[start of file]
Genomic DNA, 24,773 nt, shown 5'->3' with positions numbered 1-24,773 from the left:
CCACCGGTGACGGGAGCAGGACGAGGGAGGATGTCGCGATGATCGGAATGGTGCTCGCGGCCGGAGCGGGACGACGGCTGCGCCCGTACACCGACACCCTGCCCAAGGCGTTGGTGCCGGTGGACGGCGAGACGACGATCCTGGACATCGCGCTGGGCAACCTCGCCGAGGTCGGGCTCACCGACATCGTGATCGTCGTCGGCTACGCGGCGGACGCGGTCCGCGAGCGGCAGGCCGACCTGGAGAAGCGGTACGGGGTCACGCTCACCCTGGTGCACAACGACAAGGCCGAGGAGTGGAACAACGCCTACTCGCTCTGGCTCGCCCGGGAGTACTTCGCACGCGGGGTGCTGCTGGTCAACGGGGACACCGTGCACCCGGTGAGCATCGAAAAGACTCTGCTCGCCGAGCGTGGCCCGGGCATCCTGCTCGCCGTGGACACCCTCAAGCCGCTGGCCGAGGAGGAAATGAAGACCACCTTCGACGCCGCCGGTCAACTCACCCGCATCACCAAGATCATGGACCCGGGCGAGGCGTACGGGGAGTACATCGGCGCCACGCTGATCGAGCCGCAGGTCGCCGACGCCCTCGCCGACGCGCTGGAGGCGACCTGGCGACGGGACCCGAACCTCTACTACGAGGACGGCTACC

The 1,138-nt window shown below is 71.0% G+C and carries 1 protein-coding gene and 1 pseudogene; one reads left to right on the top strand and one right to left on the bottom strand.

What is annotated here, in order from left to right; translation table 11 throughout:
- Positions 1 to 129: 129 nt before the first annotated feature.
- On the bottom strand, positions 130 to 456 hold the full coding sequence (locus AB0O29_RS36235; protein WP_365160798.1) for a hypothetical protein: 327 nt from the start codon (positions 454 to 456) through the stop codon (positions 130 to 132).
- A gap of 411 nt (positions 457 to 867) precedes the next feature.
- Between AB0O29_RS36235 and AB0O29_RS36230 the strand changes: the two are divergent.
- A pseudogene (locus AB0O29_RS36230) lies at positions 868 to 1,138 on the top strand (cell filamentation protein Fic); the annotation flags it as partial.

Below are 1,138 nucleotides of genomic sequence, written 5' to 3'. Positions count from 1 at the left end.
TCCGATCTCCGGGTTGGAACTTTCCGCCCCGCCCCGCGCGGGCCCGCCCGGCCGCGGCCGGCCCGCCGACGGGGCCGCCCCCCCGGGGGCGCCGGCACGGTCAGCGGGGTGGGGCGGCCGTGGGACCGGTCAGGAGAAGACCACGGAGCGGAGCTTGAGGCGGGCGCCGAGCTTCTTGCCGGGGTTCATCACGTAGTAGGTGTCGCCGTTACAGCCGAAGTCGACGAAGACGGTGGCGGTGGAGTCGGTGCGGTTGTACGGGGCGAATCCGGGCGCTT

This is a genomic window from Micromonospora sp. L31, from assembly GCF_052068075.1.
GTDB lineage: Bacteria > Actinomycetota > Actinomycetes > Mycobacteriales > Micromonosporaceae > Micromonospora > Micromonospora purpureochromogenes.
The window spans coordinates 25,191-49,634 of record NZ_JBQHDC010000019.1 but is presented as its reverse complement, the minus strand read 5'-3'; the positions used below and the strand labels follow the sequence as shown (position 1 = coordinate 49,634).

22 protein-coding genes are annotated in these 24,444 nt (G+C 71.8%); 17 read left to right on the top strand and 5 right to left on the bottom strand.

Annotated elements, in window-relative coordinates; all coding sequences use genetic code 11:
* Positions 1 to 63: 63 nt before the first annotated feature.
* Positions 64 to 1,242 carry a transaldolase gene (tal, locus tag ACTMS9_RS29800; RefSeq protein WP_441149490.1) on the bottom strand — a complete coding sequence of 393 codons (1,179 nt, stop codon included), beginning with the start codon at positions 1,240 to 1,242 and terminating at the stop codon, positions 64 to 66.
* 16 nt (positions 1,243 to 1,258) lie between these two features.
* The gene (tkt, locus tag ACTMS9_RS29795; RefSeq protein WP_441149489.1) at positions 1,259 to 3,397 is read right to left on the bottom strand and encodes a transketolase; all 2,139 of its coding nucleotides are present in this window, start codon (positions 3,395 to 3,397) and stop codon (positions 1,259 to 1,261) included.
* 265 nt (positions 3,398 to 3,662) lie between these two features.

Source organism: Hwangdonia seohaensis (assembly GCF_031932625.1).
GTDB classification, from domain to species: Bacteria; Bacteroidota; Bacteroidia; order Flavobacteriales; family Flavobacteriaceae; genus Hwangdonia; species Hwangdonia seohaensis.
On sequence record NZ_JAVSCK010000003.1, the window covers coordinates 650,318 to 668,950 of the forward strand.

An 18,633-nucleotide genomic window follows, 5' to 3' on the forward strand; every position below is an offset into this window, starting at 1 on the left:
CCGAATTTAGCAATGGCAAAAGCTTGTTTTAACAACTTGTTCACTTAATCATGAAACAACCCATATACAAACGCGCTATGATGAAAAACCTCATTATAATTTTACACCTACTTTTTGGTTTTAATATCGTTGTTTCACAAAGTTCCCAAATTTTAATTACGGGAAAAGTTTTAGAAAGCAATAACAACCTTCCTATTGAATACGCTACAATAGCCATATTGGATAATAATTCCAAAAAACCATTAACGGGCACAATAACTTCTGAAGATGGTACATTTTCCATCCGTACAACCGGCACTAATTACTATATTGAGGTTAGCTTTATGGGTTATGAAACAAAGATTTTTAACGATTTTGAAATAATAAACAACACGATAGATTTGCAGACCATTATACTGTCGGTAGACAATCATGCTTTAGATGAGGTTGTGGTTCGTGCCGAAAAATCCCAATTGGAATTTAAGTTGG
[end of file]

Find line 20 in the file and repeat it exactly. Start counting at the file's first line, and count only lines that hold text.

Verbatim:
* The gene (tkt, locus tag ACTMS9_RS29795; RefSeq protein WP_441149489.1) at positions 1,259 to 3,397 is read right to left on the bottom strand and encodes a transketolase; all 2,139 of its coding nucleotides are present in this window, start codon (positions 3,395 to 3,397) and stop codon (positions 1,259 to 1,261) included.